36. The system of claim 32, wherein the means for mitigating ISF glucose lag employs vacuum to mitigate ISF glucose lag.
37. The system of claim 32, wherein the means for mitigating ISF glucose lag employs an electropotential to mitigate ISF glucose lag.
38. The system of claim 32, wherein the means for mitigating ISF glucose lag employs mechanical manipulation of the body to mitigate ISF glucose lag.
39. The system of claim 32, wherein the means for mitigating ISF glucose lag employs a combination of at least two of a lag mitigating chemical, ultrasound, heat, vacuum, an electropotential, and mechanical manipulation of the body to mitigate ISF glucose lag.
40. A system for extracting a bodily fluid sample and monitoring an analyte therein, the system comprising:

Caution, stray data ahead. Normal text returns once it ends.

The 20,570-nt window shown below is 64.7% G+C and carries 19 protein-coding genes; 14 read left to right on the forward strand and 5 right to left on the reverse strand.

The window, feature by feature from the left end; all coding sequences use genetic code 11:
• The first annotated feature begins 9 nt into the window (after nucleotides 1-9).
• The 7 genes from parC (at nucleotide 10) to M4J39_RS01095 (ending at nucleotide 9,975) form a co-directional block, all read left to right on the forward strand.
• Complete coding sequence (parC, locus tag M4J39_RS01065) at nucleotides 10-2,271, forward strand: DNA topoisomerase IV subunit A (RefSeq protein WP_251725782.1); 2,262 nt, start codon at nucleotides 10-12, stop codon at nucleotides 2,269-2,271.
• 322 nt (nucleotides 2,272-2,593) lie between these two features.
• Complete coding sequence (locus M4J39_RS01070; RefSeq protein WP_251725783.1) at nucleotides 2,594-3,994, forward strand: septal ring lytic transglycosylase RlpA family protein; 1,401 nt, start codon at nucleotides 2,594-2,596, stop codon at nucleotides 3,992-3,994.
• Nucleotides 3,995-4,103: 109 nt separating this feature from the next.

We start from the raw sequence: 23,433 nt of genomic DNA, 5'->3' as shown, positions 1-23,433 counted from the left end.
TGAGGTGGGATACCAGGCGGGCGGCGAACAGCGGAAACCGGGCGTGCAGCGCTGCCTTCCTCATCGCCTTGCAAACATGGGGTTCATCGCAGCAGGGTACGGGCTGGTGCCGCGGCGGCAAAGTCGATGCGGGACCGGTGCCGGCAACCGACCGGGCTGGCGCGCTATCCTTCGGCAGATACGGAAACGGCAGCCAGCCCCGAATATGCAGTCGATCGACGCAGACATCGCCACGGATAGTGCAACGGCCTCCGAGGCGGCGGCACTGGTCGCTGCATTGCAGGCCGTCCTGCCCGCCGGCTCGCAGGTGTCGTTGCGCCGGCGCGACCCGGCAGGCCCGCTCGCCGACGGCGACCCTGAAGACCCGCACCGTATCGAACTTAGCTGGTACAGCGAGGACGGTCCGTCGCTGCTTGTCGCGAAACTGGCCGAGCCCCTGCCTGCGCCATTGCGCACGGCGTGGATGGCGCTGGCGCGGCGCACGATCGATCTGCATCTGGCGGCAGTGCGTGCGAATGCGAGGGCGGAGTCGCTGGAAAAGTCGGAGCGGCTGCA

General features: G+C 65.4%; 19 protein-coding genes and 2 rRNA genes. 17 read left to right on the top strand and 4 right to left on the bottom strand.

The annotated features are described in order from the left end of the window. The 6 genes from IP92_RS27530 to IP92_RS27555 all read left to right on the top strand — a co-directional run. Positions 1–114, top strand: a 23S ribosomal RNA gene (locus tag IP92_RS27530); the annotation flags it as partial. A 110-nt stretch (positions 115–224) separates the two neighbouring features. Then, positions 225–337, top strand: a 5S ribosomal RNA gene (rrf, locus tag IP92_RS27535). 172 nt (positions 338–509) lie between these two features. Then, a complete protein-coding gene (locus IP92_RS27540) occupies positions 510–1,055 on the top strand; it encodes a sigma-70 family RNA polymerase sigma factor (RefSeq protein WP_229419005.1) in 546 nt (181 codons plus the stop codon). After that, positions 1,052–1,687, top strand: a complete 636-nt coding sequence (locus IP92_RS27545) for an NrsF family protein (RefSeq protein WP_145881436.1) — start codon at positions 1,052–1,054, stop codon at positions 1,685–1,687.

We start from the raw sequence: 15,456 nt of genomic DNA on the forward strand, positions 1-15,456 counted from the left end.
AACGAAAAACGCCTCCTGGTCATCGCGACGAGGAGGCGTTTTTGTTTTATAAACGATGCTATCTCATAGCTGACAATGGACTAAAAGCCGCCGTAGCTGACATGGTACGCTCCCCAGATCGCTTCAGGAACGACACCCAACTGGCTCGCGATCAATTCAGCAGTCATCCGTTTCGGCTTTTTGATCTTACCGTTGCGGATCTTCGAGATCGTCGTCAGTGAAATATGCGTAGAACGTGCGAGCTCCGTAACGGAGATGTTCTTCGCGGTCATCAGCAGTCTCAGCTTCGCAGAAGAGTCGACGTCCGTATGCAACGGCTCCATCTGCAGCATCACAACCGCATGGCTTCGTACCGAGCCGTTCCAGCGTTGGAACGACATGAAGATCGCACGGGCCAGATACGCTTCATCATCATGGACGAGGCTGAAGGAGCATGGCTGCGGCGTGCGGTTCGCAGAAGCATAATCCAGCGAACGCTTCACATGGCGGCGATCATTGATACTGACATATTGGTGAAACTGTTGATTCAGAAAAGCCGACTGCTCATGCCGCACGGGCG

a disposable cartridge including:
a sampling module for extracting a bodily fluid sample from a body; and
an analysis module for measuring an analyte in the bodily fluid sample; and
a local controller module in electronic communication with the disposable cartridge, the local controller configured to receive measurement data from the analysis module and store the data,
wherein the sampling module employs an ultrafiltration-based sample extraction technique.
41. The system of claim 42, wherein sampling module is configured to extract an interstitial fluid (ISF) sample and to measure glucose in the ISF sample and wherein the sampling module further includes means for mitigating ISF glucose lag.
42. The system of claim 41, wherein the means for mitigating ISF glucose lag employs an ISF glucose lag mitigating chemical.